Another person wrote, “If you’re a sh*tty person, then you should feel like sh*t, period.”
Of course, even though I saw the pool of quicksand there, I marched forward instead of going around it and fired back: “I didn’t say anything about what kind of person anyone is. I said what he is talking about is not actual self-esteem.”
The same YouTuber wrote back and said, “Clearly my point went right over your head. You must have Down syndrome or something.”
Well, that reply said all I needed to know. This is the kind of person who will never admit someone else has a point, or that they are wrong. Even when they are cornered, and the only choice they face is to indeed admit they are wrong, they will resort to cheap shots like that.
So yes, it could be a teachable moment but, like you said, only for those are willing to be receptive. You can’t expect that from a fool who would leave that sort of comment. LOL
I’ve noticed that sort of thing with a lot of stand-up comics. What I mean is, misinterpreting something in order to make a joke. Not that I’m against it, but sometimes people (including myself) get attached to thinking that an intentional misreading for the sake of humor is actually a true and profound critique. Maybe we make the mistake in part because comics can also function as valuable social critics.
I like to think it can be instructive for people who read the comments section, and who weren’t involved in the exchange, to see what you said and the contrast with the almost troll-ish attack responses.
If you like, I could give you access to check out the self-esteem videos. They are on YouTube as “unlisted,” so only those who have the link can find them. I wouldn’t expect you to watch them ALL (I believe I stopped when I had 200!), but then you would have the link to watch whenever you felt like it.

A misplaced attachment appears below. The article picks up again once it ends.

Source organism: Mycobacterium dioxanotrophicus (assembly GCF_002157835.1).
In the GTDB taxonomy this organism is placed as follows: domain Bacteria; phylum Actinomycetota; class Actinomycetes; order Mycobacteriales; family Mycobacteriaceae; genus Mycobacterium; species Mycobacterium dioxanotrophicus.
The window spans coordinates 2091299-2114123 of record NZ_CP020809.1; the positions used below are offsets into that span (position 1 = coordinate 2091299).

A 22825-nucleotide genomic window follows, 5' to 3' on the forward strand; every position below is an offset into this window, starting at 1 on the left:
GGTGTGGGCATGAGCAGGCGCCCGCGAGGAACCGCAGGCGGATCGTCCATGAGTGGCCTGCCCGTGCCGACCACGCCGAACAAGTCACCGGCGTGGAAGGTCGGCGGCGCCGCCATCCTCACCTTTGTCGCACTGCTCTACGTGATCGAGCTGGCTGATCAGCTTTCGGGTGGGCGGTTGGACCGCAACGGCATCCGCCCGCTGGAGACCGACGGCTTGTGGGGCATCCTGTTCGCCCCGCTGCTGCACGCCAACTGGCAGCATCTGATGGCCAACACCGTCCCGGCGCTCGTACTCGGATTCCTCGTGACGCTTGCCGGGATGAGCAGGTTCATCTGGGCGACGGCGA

Thanks, Steve. I’d be interested in watching some of those videos. Not sure what the simplest way to send me the link is (I take it you don’t want to include it in a comment). You could drop it in the contact form at my philosophical consulting/counseling page https://philosophicadvising.com/contact-me/. Or, Wise and Shine also has a Contact page.
I tried looking for it in my comments history, but it seems like they are nowhere to be found. I also tried looking up “George Carlin self-esteem” on YouTube. Although I found quite a few versions of it, I could NOT relocate my comments.
However, I did remember something else George said, which was something to the effect of: “You know who has self-esteem? Criminals! Yeah! As it turns out, criminals think really highly of themselves.”
Okay, where do we even begin?
1) Criminals do NOT have self-esteem, for many, many, MANY reasons. Let’s see here.
(a) They brag about things they did; in other words, those are their ACHIEVEMENTS, and true self-esteem does not come from achievements. (Combine that with the fact that their “Achievements” are often about duping people, manipulating people, ripping people off, etc. If you need to face reality to have self-esteem, and their world is a celebration of lies…well, then that leads us back to the same conclusion: they do NOT have true self-esteem.)
(b) Let’s build on the second word from the previous point: “Bragging.” This is the equivalent of a cat puffing itself up to look huge to scare off an aggressor. It is an ILLUSION. Boasting is not self-esteem. It is something they do to create an appearance so that other criminals won’t mess with them. Again, it’s not reality.
2) Even if criminals DID have true self-esteem, let me ask this: SO WHAT? I just don’t understand the point George is trying to make by saying that. In my mind, the only conclusion I even come near is through the Socratic method:
(a) Criminals have high self-esteem.
(b) I have high self-esteem.
(c) I am a criminal.